Food culture is a function of cultural culture. But what is culture? One idea suggests it is the practice of traditions, these in turn being old ways of doing things, ways that are obsolete and bear little relevance to the modern world. Dressing up in old-fashioned costumes and singing and dancing every five years most certainly are culture—a very important example, too—but ultimately, it does not feed the homeless. Food culture is more indicative of what a society is like than the practice of culture itself, for it is practiced several times a day. The foods consumed in a metropolitan society reflect just how pedestrian that society really is. Thus food culture, following the logic above, means rejecting the new in preference of the old. The more foodly cultural you are, the less open-minded—and hence ignorant—you therefore appear to be. It means preferring Soviet-era mystery meat sauce over something like—oh I don’t know—green salad? This is a xenophobic paradox worthy of Zeno of Citium, right here on Tartu – City of Good Food.
This blog has previously mentioned how there are really only three fast food establishments available to the bar crowd—Alvi Kebob, McDonald’s, and the local gas station hotdogs—and that you should probably just stay where you are if you want to eat in hopes of warding off a hangover. In America, however (a very unfoodly cultural place, because so many different cuisines are so very popular), the afterparty munchies are extremely fickle because, well, they can be. My university town had a Tex-Mex place that offered “burritos as big as your head” for just a couple bucks. And they were that big. And that’s why we are too. But at least there’s a choice. The choice exists because people take advantage of it. Here, the market is less demanding, and that’s both good and bad for obvious reasons.
Before going ice-skating at Lõunakeskus (a mall) one evening, Mrs. Mingus and I spotted a bus parked up against a wall. Inside the mall. An honest-to-goodness bus, in working order. It served fast food. The selection was a bit odd: the first thing on the menu was a hamburger, and the second thing on the menu was also a hamburger. The difference was that in the second burger, you could get beef, but at Le Bus, “beef” is called “grill”. Or you could get a chicken patty instead. Well, if the second burger offers a choice of beef or chicken, what in the world was on the first burger?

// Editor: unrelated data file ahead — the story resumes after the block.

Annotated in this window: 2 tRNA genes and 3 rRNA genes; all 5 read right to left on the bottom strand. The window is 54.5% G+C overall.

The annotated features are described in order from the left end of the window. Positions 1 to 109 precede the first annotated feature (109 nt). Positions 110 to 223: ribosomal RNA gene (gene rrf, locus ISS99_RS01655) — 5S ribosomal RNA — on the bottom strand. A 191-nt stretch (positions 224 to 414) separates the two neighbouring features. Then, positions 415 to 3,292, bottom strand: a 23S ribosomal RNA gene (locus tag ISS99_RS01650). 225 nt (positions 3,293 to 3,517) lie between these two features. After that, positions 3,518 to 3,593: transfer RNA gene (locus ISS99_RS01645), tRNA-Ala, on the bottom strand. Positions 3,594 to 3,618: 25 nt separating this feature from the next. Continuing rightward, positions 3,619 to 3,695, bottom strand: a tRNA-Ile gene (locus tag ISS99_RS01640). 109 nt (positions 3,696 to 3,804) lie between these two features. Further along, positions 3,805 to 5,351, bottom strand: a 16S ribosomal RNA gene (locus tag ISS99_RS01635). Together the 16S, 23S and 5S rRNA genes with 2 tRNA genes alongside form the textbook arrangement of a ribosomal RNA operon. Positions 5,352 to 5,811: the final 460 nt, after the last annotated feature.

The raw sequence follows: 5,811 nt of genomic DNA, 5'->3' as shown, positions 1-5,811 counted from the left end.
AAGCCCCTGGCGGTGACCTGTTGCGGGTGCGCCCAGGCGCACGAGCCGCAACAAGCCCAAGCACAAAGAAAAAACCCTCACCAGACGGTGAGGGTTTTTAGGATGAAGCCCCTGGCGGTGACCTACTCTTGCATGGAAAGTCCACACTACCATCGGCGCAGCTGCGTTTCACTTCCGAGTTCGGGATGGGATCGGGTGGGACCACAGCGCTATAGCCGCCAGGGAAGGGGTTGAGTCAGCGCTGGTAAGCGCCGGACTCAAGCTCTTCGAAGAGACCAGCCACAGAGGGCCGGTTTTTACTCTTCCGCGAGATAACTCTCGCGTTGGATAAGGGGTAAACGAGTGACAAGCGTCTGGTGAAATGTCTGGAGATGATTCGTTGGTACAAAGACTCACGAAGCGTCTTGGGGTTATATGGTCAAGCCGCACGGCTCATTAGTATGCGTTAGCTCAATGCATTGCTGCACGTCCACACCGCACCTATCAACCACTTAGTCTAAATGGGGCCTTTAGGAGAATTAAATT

And just this past week, I discovered a new joint called City, right downtown, by Barclay Square. The image of their cheeseburger looked so inviting, I just had to try it. The guy behind the counter—Kristjan—seemed to be the owner as well, not to mention stoned. I think he was stoned because I was a stranger, but he was very informal (yet still polite!) and humorous. He answered my questions. “Is the meat in the burger beef?” —Of course it’s beef. Have a look! And he picked up a tiny little thing out of the freezer. At first I thought he was going to try to play music from it in the restaurant’s compact disc player.
So welcome to Episode One of Burger Wars: A New Hope. Do these two new additions make Tartu and Tartites more or less foodly cultural? (Remember, “less” is actually good, by my logic.)
The battle begins. Le Bus is inside a Citroën, and that’s where the Frenchness ends. Definitely a good gimmick, an old gas-guzzler that’s about as healthy as the food it serves. I almost felt like I was outside, as the nearby ice rink adds a breath of something resembling fresh air. City starts out in a quiet corner of a newish building. Inside, it has the most typically, Westernly fast-food interior of all fast-food places in Tartu, except for McDonald’s, of course. The cool thing is the vaulted floor-to-ceiling window that goes out as you look up. Apart from the asphalt parking lot just outside, it somewhat resembles the top level of the ferry to Stockholm.
The help are polite in both places, if not a tad overly cultural in their behaviors. City charges you three kroons for ketchup, but it’s not in a tube as in other better-known establishments. It’s the cheapest ketchup available, with a sort of spiced flavor. Doesn’t really go well with anything, so don’t bother buying it.
“Out of curiosity,” I asked, “why do you charge for ketchup?”
—I don’t know, replied a new employee—Krista—who had just come from the back.
“Do you charge for salt, too?” I continued, eyeing the condiment tray.
—No, of course not.
“Why of course not?”
—Because it’s just salt.
“But this is just ketchup.”
—I don’t know.
“What about these coffee creamers? Are those free?”
“So I can just take some?”
—No, you have to buy a coffee.
“But I bought a hamburger, and fries.”
Just a shrug.